In the UK, the Triratna Order has a tradition of separate male and female retreat centres alongside the more usual all-inclusive practice spaces. Many people report enjoying some time at these and feeling more comfortable in single-gender environments. Not everyone feels that of course but the option seems good.

    Ambapali is an important character in the Pali Canon, or at least I consider her so, and if anyone wishes to read in full the poem on the body attributed to her from the Therigatha (Words of Elder Nuns) I include it here:

    Black was my hair, the color of bees, curled at the ends;
    with aging it's likened to fibers of hemp —
    not other than this are the Truth-speaker's[2] words.

    Fragrant was my hair, full of flowers like a perfume box;
    with aging it possesses the smell of dog's fur —
    not other than this are the Truth-speaker's words.

    Thick as a well-planted grove and comely with comb, pin and parting;
    with aging it's thin here and there —
    not other than this are the Truth-speaker's words.

    Braided well, adorned, black masses beautified by gold;
    with aging has the head become quite bald —
    not other than this are the Truth-speaker's words.

    My eyebrows then as though by artists were well-drawn;
    with aging they are wrinkled, hanging down —
    not other than this are the Truth-speaker's words.

    Flashing and brilliant as jewels, black and long were my eyes;
    by aging overwhelmed no longer beautiful —
    not other than this are the Truth-speaker's words.

    Long, beautiful and delicate my nose in the bloom of my youth;
    with aging has become quite pendulous —
    not other than this are the Truth-speaker's words.

    Fair my earlobes, formerly as bracelets well and truly crafted;
    with aging they are wrinkled, hanging down —
    not other than this are the Truth-speaker's words.

    Then were my teeth beautiful, the hue of plantain buds;
    with aging they have broken and yellowed —
    not other than this are the Truth-speaker's words.

    Sweet was my singing voice as cuckoo in the forest grove;
    with aging it is broken now and then —
    not other than this are the Truth-speaker's words.

    Formerly my throat was beautiful, polished like a conch;
    with aging decayed it is and twisted —
    not other than this are the Truth-speaker's words.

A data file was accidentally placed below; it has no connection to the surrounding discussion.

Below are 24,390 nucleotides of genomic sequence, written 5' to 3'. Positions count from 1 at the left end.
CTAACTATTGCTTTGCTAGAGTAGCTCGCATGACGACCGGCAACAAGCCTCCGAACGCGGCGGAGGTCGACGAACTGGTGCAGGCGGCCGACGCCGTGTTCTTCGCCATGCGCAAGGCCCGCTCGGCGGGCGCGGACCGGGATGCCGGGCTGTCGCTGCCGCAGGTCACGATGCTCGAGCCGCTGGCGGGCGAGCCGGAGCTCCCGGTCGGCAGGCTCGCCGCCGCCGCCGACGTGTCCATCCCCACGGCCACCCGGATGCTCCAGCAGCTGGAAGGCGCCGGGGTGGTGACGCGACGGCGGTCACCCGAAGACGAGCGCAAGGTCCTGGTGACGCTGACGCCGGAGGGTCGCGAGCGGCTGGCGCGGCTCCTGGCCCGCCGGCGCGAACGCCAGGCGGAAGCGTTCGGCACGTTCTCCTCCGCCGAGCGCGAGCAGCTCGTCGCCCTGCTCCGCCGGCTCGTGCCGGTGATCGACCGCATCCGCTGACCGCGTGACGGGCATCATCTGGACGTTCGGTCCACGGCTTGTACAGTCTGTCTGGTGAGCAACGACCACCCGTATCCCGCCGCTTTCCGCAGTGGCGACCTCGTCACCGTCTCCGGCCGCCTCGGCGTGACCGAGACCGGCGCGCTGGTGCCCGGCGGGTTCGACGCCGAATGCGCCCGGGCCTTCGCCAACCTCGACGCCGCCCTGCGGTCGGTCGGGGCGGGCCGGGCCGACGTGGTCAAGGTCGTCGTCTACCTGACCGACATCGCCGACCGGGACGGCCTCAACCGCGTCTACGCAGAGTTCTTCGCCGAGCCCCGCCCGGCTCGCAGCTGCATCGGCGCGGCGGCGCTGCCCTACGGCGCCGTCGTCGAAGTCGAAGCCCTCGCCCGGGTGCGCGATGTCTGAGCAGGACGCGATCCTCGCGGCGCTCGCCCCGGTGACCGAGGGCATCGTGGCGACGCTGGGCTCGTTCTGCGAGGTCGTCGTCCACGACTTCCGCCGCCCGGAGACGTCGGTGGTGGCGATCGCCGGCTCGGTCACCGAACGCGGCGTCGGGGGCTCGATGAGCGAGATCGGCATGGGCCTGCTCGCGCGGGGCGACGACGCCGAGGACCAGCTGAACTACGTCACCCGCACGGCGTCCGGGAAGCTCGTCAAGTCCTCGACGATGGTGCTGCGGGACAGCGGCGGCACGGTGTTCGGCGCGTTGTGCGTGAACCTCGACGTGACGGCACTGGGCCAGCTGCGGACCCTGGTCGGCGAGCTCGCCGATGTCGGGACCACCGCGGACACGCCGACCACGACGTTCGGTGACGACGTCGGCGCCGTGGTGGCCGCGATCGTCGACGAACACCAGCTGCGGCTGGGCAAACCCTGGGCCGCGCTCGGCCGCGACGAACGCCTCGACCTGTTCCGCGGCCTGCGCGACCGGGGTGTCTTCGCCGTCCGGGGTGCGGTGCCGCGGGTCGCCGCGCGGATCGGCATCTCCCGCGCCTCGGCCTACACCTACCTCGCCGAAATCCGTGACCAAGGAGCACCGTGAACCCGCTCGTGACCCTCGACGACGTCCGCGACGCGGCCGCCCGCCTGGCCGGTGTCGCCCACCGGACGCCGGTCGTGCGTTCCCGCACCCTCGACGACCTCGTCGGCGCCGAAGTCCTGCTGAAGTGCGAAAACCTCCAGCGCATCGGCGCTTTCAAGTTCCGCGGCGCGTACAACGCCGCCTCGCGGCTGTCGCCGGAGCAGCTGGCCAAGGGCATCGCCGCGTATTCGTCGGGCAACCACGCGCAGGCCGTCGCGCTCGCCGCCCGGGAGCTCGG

Round as door-bars then were my arms beautiful;
    with aging they are weak as the trumpet-creeper —
    not other than this are the Truth-speaker's words.

    Adorned with gold and delicate signet rings my hands were beautiful;
    with aging just like knotted and twisted roots —
    not other than this are the Truth-speaker's words.

    Full and round were my breasts, close together, lovely and lofty;
    pendulous they hang now as water-skins without water —
    not other than this are the Truth-speaker's words.

    Fair was my body then as a well-burnished tablet of gold;
    now it is covered all over with very fine wrinkles —
    not other than this are the Truth-speaker's words.

    Lovely both my thighs as the trunks of elephants;
    with aging they are as a bamboo's stems —
    not other than this are the Truth-speaker's words.

    Fair were my legs adorned with fine golden anklets;
    with aging stick-like as the sesame —
    not other than this are the Truth-speaker's words.

    As though filled out with down my feet so lovely;
    with aging they are cracked and wrinkled —
    not other than this are the Truth-speaker's words.

    So was this congeries; decrepit now, abode of dukkha;
    old house with its plaster falling off —
    not other than this are the Truth-speaker's words.

    Gassho
    Kokuu
    -sattoday-
    Last edited by Kokuu; 03-08-2021 at 04:25 PM.
    ------------------------------------
    Feel free to message me if you wish to talk about issues around practicing with physical limitations. This is something I have been sitting with for a fair while and am happy to help with suggestions or just offer a listening ear.